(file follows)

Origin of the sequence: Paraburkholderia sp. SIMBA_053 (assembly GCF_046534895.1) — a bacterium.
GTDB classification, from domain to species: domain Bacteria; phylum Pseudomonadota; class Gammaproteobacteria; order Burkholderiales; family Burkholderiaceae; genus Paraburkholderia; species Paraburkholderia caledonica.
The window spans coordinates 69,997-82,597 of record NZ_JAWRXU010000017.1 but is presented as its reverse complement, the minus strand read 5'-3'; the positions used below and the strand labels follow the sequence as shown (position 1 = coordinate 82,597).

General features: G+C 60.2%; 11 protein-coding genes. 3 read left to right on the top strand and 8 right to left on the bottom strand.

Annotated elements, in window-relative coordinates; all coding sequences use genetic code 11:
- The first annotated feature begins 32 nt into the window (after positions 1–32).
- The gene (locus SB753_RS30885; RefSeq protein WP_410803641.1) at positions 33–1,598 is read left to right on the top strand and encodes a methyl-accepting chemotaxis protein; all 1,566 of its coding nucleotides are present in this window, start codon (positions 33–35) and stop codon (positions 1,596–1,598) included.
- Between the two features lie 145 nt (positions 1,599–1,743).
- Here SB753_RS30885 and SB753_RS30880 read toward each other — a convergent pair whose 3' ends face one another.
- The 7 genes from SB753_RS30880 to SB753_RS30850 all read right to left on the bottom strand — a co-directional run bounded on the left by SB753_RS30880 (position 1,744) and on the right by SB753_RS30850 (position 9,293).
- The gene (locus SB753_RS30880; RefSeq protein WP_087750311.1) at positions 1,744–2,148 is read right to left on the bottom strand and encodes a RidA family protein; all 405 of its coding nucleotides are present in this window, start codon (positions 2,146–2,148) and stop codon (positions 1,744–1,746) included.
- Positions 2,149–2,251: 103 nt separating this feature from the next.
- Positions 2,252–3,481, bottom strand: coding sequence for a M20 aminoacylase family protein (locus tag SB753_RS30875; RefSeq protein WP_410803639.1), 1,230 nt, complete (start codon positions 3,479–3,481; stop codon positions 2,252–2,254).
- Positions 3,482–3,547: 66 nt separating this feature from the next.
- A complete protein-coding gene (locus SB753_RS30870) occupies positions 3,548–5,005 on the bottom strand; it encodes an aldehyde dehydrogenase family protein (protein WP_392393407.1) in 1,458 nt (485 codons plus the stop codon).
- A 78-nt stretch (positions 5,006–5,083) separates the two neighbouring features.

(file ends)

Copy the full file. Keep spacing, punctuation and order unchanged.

Origin of the sequence: Paraburkholderia sp. SIMBA_053 (assembly GCF_046534895.1) — a bacterium.
GTDB classification, from domain to species: domain Bacteria; phylum Pseudomonadota; class Gammaproteobacteria; order Burkholderiales; family Burkholderiaceae; genus Paraburkholderia; species Paraburkholderia caledonica.
The window spans coordinates 69,997-82,597 of record NZ_JAWRXU010000017.1 but is presented as its reverse complement, the minus strand read 5'-3'; the positions used below and the strand labels follow the sequence as shown (position 1 = coordinate 82,597).

General features: G+C 60.2%; 11 protein-coding genes. 3 read left to right on the top strand and 8 right to left on the bottom strand.

Annotated elements, in window-relative coordinates; all coding sequences use genetic code 11:
- The first annotated feature begins 32 nt into the window (after positions 1–32).
- The gene (locus SB753_RS30885; RefSeq protein WP_410803641.1) at positions 33–1,598 is read left to right on the top strand and encodes a methyl-accepting chemotaxis protein; all 1,566 of its coding nucleotides are present in this window, start codon (positions 33–35) and stop codon (positions 1,596–1,598) included.
- Between the two features lie 145 nt (positions 1,599–1,743).
- Here SB753_RS30885 and SB753_RS30880 read toward each other — a convergent pair whose 3' ends face one another.
- The 7 genes from SB753_RS30880 to SB753_RS30850 all read right to left on the bottom strand — a co-directional run bounded on the left by SB753_RS30880 (position 1,744) and on the right by SB753_RS30850 (position 9,293).
- The gene (locus SB753_RS30880; RefSeq protein WP_087750311.1) at positions 1,744–2,148 is read right to left on the bottom strand and encodes a RidA family protein; all 405 of its coding nucleotides are present in this window, start codon (positions 2,146–2,148) and stop codon (positions 1,744–1,746) included.
- Positions 2,149–2,251: 103 nt separating this feature from the next.
- Positions 2,252–3,481, bottom strand: coding sequence for a M20 aminoacylase family protein (locus tag SB753_RS30875; RefSeq protein WP_410803639.1), 1,230 nt, complete (start codon positions 3,479–3,481; stop codon positions 2,252–2,254).
- Positions 3,482–3,547: 66 nt separating this feature from the next.
- A complete protein-coding gene (locus SB753_RS30870) occupies positions 3,548–5,005 on the bottom strand; it encodes an aldehyde dehydrogenase family protein (protein WP_392393407.1) in 1,458 nt (485 codons plus the stop codon).
- A 78-nt stretch (positions 5,006–5,083) separates the two neighbouring features.